American Military History and the Evolution of Western Warfare

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Transcript American Military History and the Evolution of Western Warfare

Allied Political Leaders
Churchill, Roosevelt, and
Axis Political Leaders
Mussolini and Hitler
Germany’s Increasingly Militaristic
• In Nov 1937, Italy joined
Germany in an alliance against
the Soviet Union
• In Mar 1938, Hitler forced
Anschluss (union) with Austria
• On Sept 29-30, the British and
French foreign ministers
attempted to appease Hitler by
acquiescing to his demand for
the Sudentenland under the
understanding Hitler would make
no more territorial demands
– In March 1939 Hitler seized the
western part of Czechoslovakia
Neville Chamberlain
French and German Plans for
the Battle of France 1940
• French anticipated
the Germans
attacking through
the north as they
did in World War I
so they developed
the Dye Plan to
counter such an
• Built the Maginot
Line in the south to
protect the border
Maginot Line
• A line of concrete
fortifications, tank
obstacles, machine gun
posts and other defenses
which France constructed
along her borders with
Germany and Italy
• The fortifications did not
extend through the
Ardennes Forest which
was considered
Surprise in the Ardennes
• On May 12, 1940
Germany attacked
through the
weakly held
Ardennes region
• Penetrated Allied
defenses at
Sedan and Dinant
and then began to
envelop them
Dunkirk was
the last
evacuation port
available to the
Italy Joins the Axis
• On June 10, 1940,
Mussolini declared
war on Britain and
France and four
months later
invaded Greece
• In many ways
Mussolini will
hinder rather than
help Hitler
Greatest Extent of Axis Control
North Africa
Italian Presence in North Africa
• Since before World War II, Italy had been occupying
Libya and had over a million soldiers based there
• In neighboring Egypt, the British Army had only 36,000
men guarding the Suez Canal and the Arabian oilfields
• On Sept 13, 1940, the Italians advanced into Egypt but
halted in front of the main British defenses at Mersa
• On Dec 9, the British counterattacked and pushed the
Italians back more than 500 miles, inflicting heavy
• British troops then moved along the coast and on Jan
22, 1941, they captured the port of Tobruk in Libya
Germany to the Rescue
• In the meantime,
Germany sent forces
across the
Mediterranean to Tripoli
– The Afrika Corps
commanded by Erwin
• Italy’s disasters in North
Africa and elsewhere
(i.e., Greece) threatened
to undermine the Axis
position in the Balkans
and the Mediterranean
Operation Torch
• The Anglo-American forces landed at
Casablanca, Oran, and Algiers and then
advanced by land and sea to Tunisia
Germans Defeated
• Rommel then turned
south against the British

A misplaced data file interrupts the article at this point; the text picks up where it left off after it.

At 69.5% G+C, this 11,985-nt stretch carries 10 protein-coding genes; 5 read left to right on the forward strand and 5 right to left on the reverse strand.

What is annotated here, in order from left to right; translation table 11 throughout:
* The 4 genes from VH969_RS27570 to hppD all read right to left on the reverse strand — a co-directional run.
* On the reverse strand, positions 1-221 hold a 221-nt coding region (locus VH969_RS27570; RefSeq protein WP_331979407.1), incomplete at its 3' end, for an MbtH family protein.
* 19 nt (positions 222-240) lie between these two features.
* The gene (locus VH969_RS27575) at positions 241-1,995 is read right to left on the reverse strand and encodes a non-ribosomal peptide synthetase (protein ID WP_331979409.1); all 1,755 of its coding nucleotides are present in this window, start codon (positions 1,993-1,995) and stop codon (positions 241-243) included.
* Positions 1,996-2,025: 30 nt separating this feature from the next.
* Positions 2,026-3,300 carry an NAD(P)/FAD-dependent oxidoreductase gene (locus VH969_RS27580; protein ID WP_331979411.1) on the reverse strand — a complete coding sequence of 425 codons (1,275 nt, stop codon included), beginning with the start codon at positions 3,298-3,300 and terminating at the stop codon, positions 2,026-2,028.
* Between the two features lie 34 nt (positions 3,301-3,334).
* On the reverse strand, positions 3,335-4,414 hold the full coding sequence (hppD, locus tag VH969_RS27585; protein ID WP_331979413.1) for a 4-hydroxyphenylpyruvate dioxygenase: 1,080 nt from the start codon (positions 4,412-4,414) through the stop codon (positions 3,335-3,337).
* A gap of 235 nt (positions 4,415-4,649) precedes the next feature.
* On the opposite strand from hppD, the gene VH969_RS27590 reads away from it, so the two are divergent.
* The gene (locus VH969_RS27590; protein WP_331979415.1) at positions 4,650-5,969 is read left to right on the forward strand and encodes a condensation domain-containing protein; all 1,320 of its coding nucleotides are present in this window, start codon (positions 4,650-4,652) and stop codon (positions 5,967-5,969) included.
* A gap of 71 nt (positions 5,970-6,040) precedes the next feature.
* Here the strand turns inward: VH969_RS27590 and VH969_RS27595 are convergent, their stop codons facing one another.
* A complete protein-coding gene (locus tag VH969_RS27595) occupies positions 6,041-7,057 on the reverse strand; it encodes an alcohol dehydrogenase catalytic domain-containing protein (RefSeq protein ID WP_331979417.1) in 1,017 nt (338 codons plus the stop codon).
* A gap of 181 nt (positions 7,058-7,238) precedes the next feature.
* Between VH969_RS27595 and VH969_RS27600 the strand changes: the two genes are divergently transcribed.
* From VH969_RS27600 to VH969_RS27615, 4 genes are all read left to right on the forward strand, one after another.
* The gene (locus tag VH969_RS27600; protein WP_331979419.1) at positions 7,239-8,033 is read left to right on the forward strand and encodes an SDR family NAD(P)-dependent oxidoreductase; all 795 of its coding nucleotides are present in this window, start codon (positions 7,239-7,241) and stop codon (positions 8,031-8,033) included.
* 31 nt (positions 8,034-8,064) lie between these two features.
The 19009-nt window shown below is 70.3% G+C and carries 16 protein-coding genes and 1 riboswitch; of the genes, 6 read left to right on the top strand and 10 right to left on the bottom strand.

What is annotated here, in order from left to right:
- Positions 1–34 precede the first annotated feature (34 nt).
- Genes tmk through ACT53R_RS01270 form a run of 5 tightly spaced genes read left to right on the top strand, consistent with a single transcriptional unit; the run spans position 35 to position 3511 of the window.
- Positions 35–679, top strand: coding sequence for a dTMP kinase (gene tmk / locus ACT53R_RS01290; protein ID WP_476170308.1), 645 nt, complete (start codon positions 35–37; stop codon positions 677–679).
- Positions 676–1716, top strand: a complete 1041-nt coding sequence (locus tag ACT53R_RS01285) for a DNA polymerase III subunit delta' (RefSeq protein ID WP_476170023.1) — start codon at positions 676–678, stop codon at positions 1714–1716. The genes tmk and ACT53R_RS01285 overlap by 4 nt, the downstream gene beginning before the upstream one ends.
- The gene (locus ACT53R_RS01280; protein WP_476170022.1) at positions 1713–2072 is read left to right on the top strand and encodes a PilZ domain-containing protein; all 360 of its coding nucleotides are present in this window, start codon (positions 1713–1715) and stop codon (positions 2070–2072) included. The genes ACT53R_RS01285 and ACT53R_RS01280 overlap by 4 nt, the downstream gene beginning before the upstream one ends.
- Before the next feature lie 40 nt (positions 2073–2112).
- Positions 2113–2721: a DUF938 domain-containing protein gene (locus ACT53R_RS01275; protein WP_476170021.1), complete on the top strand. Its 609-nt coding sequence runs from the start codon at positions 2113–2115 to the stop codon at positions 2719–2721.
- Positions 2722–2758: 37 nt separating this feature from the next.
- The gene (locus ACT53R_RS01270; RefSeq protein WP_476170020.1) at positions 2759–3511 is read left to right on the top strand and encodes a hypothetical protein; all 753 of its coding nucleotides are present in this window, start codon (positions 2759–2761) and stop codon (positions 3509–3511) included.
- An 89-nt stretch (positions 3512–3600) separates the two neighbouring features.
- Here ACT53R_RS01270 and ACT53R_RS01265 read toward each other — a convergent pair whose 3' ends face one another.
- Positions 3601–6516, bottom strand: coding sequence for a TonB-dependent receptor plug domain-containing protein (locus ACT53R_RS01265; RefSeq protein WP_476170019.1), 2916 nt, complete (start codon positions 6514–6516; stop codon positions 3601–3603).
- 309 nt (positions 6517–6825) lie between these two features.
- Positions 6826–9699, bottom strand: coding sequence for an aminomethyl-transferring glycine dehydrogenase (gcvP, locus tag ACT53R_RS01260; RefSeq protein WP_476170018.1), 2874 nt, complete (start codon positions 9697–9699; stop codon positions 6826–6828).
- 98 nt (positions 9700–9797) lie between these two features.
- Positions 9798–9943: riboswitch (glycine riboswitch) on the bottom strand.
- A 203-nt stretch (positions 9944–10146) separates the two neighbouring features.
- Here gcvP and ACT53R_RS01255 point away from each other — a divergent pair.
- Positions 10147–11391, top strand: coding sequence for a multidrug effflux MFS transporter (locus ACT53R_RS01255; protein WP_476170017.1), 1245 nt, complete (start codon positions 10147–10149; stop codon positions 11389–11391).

who were arriving from
• British General Bernard
Montgomery dealt
Rommel a stunning
defeat and Rommel
personally left Africa
• The Axis position in North
Africa steadily
deteriorated and in early
May the Allies controlled
American soldiers enter
Kasserine Pass
Results of North Africa
• The Germans had wasted valuable
resources in an indecisive theater
• Mussolini was severely weakened
• The Americans learned from their poor
performance and made the necessary
• The British and American coalition
weathered a potentially threatening storm
The Eastern Front
• On June 22, 1941, Hitler invaded Russia in Operation
• The operation encompassed a total troop strength of
about 4 million men, making it the biggest single land
operation ever
• Benefiting from initial surprise, by the end of July Hitler
had occupied a portion of Russia twice the size of
• However, by the time the Germans reached the outskirts
of Moscow in December, the Russian winter had set in
– Remember what we talked about in Lesson 10 about Napoleon’s
invasion of Russia
Operation Barbarossa
The Eastern Front
• In the total four years of fighting on the
Eastern Front, an estimated 4 million Axis
and 9 million Russians were killed in battle
• 20 million Soviet civilians were killed as a
result of extermination campaigns against
Jews, communists and partisans, casual
massacres, reprisal killings, diseases, and
(sometimes planned) starvation.
Casablanca Conference
• After the Axis surrender
in Tunisia, the Allies
began planning the next
phase of the war
• Roosevelt and Churchill
met in Casablanca,
Morocco in January
– Stalin had been
invited, but declined
to attend because of
Strategic Differences
• US argued for a cross
channel invasion to
directly attack Germany
• Churchill preferred an
indirect approach,
attacking through the
“soft underbelly of
– Reflected the preference
for peripheral operations
he had shown in World
War I
British Approach
American Approach
Legacy of Anzio
• It wasn’t until June 4 that the
Allies finally reached Rome in “a
hollow triumph”
– By then the decisive Allied
effort had shifted to France
• Most of the German Tenth Army
escaped Clark at Rome and the
Germans established a strong
defense along the Gothic Line
– Kept the Allies away from the
Italian industrial area and the
Alpine approaches to
Summary of the Italian Campaign
• Through the summer of 1943 it was an excellent
training ground for Anglo-American forces
• Casualties the Allies inflicted on German ground
and air forces in Tunisia and Sicily were a
significant return on the investment
• “After that point, however, Italy cost more than it
– Robert Doughty, American Military History and the
Evolution of Western Warfare
Operation Overlord: The Invasion
of Normandy
German Defenses
• Debate between
Rundstedt and
Rommel over
whether to deny
the initial
landing on the
beaches or to
destroy them
with strong,
mobile counter
attack forces
German Defenses: Compromise
• Rundstedt and Rommel
couldn’t settle their
disagreement over which
defensive strategy was best
so they compromised and
combined the two plans
• This resulted is the worst of
– Beach defenses not
strong enough to stop
landing; reserves not
strong enough to destroy
the beachhead
The Plan
• Airborne forces would
secure exits from the
beaches to allow the
amphibious forces to
move inland and block
German counterattack
routes to protect
amphibious forces
• Amphibious forces
would secure the
beachhead to allow for
the logistical buildup
and breakout
The Plan